The British Empire Trophy

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A weak shadow of its former self

Donington Park, May 7th

The British Empire Trophy is an event steeped in history. Since its inception in 1932, it has been won by many Of Britain’s leading racing drivers from John Cobb in that first year, to Freddie Dixon, Richard Seaman, Raymond Mays and Stirling Moss. Nowadays the Trophy is a weak shadow of its former self. Last year it was revived once more and it was competed for, at Donington Park, by Historic Racing Cars. It was won (for the second time) by Neil Corner in the Donington Collection’s very own BRM P25. This year, the British Empire Trophy was very poorly supported indeed and just ten cars started the meagre 12-lap, 231-mile race. With no really Strong opposition, Corner scored his hat-trick, again in the BRM.

Whether or not the Trophy will ever regain any of its true prestige in the years to come now remains to be seen. If it is to do so, then surely it must be competed for by a class of racing that can combine both competitive fields and, preferably, up and coming drivers? The Trophy was last run for such a class of racing in the early nineteen-seventies, when Formula Three drivers battled furiously amongst each other at Oulton Park for two successive Seasons for the honour of winning the prestigious Trophy. Both these meetings were well supported, both were a successin terms of good motor racing, and the second one was televised, live this year’s event wasn’t.

It would be nice to think that next year somebody could organise the race for a formula like Formula Three, where there is strong European support available. But to make it a success, one would have to increase the prize money, make it a „separate race devoid of championship status and, most importantly, make sure that it was the main event of the season for that particular category of racing. It should be well worth the effort.

It became obvious not long after the pathetically short 15-minute practice session, when the times were released, that Neil Corner and the BRM P25 were going to take some beating. The Neasham driver recorded a time of 1 min. 21 sec., a speed of 86.99 m.p.h. in the Donington Collection car and only Willie Green, in Anthony Bamford’s Maserati 250F, could get within two seconds a the chassis from Bourne. Joining Corner and Green on the front row of the grid was the quickest Cooper-Bristol, that of Roddy McPherson. The last named managed a 1 min. 29.6 sec., which was, a tenth of a second quicker than the similar car of Simon Phillips, which headed the second row of the grid. Ex-Grand Prix driver Bruce Halford had his pristine Lotus 16 alongside. Row three contained Martin Chapman’s splendid Monza Lister-Jaguar, Gerry Walton’sConnaught A8 and Peter Mann’s ERA R9B, which failed to make the grid, leaving just ten starters; the field being completed by Barry Simpson’s Cooper-Bristol, David Vine’s Cooper-Bristol and Peter Merritt’s slow, but nevertheless interesting, HW Alta.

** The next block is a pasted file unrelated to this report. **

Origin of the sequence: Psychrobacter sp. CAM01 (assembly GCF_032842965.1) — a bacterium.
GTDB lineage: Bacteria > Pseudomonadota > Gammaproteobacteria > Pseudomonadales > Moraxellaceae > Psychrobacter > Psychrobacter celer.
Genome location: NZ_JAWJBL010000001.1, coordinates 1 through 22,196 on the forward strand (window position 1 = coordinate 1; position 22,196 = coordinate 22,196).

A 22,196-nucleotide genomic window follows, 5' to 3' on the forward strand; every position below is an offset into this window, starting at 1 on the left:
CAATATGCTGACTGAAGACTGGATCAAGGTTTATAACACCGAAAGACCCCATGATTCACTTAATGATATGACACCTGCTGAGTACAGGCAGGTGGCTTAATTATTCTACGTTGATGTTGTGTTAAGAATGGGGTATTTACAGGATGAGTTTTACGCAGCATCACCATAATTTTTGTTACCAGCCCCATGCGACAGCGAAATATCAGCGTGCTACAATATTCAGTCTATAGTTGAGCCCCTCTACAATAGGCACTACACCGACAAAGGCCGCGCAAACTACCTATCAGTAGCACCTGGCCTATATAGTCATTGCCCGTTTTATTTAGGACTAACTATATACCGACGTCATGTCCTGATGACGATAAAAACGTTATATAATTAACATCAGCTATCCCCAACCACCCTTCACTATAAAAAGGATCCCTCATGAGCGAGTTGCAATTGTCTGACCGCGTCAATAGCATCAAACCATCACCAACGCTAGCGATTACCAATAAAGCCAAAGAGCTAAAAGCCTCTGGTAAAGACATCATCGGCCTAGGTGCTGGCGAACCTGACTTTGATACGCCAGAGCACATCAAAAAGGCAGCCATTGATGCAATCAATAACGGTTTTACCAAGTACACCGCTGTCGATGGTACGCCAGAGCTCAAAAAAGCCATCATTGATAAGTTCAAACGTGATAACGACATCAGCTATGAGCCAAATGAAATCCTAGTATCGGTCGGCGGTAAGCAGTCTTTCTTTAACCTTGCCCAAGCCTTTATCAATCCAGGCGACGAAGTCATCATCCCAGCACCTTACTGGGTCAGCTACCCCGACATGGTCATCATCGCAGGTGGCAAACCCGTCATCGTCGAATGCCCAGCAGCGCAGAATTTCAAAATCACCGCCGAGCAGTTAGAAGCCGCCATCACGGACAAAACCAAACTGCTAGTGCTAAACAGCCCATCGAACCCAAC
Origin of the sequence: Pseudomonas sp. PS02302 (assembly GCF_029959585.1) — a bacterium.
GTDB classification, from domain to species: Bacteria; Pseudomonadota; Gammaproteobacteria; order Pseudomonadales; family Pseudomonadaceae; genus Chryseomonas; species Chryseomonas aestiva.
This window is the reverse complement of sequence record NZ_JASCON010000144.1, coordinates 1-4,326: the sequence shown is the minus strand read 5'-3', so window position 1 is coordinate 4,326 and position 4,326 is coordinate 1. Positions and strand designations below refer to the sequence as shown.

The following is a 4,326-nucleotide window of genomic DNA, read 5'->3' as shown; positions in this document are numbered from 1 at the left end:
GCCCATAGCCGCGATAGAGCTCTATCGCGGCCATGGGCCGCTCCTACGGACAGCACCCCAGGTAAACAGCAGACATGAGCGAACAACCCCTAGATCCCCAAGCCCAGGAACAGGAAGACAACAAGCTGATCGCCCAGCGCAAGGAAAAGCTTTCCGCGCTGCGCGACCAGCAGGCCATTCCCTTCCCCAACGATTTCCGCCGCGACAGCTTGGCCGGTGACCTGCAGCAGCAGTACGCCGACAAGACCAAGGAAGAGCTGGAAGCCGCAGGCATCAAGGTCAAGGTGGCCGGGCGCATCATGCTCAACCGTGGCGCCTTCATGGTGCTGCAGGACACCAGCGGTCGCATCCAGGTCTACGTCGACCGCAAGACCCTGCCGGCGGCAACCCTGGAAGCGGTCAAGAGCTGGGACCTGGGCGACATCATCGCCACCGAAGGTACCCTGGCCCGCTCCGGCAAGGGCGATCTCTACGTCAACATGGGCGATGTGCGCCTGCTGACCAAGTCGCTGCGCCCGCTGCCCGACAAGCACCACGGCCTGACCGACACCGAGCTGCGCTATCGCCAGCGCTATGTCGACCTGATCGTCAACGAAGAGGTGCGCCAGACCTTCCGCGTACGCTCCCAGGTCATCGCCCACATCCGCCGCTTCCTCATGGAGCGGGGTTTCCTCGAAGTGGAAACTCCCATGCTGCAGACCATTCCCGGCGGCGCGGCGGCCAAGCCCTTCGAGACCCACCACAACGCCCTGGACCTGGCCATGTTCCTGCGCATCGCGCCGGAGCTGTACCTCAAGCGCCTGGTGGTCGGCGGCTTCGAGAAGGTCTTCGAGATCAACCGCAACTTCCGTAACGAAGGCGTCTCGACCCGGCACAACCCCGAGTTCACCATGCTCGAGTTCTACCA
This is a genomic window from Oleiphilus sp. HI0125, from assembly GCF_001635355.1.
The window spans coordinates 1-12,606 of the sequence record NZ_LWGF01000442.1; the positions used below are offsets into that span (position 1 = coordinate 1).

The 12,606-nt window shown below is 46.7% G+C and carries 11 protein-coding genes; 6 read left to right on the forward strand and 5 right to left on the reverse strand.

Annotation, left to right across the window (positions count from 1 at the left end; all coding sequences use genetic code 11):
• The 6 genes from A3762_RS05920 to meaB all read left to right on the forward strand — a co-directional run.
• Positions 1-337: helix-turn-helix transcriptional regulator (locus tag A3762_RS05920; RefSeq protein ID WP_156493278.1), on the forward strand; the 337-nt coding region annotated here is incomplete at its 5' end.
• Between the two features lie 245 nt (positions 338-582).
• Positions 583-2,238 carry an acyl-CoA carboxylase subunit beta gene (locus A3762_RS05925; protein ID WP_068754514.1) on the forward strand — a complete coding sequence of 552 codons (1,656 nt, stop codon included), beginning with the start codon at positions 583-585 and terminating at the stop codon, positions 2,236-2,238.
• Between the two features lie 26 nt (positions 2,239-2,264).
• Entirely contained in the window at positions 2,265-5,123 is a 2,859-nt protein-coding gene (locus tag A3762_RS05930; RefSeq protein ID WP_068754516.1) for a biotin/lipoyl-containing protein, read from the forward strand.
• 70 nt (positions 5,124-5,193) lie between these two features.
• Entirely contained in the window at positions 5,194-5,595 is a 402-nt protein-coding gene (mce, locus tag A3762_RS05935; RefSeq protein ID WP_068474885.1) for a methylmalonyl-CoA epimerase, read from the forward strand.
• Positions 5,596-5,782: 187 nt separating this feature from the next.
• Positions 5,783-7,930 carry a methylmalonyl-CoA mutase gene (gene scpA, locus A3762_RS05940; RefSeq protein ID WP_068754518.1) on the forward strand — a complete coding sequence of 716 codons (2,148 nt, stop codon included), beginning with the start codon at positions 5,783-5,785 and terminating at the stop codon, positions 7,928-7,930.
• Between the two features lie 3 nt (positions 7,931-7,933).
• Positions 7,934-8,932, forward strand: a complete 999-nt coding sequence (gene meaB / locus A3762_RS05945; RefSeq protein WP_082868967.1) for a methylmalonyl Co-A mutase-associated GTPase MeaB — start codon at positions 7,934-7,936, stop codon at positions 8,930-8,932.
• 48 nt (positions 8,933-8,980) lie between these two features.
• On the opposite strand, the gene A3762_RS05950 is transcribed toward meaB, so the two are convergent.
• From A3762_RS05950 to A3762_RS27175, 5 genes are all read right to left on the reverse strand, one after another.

Not surprisingly, Corner made the best start in the BRM to lead from Green, McPherson, Phillips, Halford and the rest, all of whom soon faded into obscurity as the leaders, especially Corner, forced the pace. Halford was quickly past the dicing Cooper-Bristols of MacPherson and Phillips and into a secure third position, while Green lost any chance he may have had of staying with the leader with a couple of moments at Park. Although the BRM wasn’t running as well as it had in the previous year’s Empire Trophy, it still ran out an easy victor, but its fastest lap, needless to say, was nowhere near the record Corner had previously set in the car.

At the fall of the flag after 12 laps, Green was less than three seconds down in second place, a good effort, while Halford was a lonely third. Phillips, having overtaken MacPherson on exiting Park three laps from the end, was placed fourth. Martin Chapman’s Monza Lister-Jaguar was a distant sixth and the last unlapped runner. Hardly the greatest of races; let us hope that next season’s event, for whichever formula, will regain some of the British Empire Trophy’s former prestige.

Supporting races included a Classic Sportscar event, won by Brian Cocks’ Lotus 23B, and an Historic Sportscar Championship round won by Mr. Sports Motors himself; Rodney Moor in his EVA-engined Chevron B8. Peter Morgan’s Lola won the Esso Formula Ford Championship round, John Trevelyan’s Lola led the furious Sports 2000 race throughout, Bruce Venn’s Lola took the National Formula Super Vee Championship round and Michael Parkes’ spaceframe Mini won an entertaining special saloon bout. -M.C.S.

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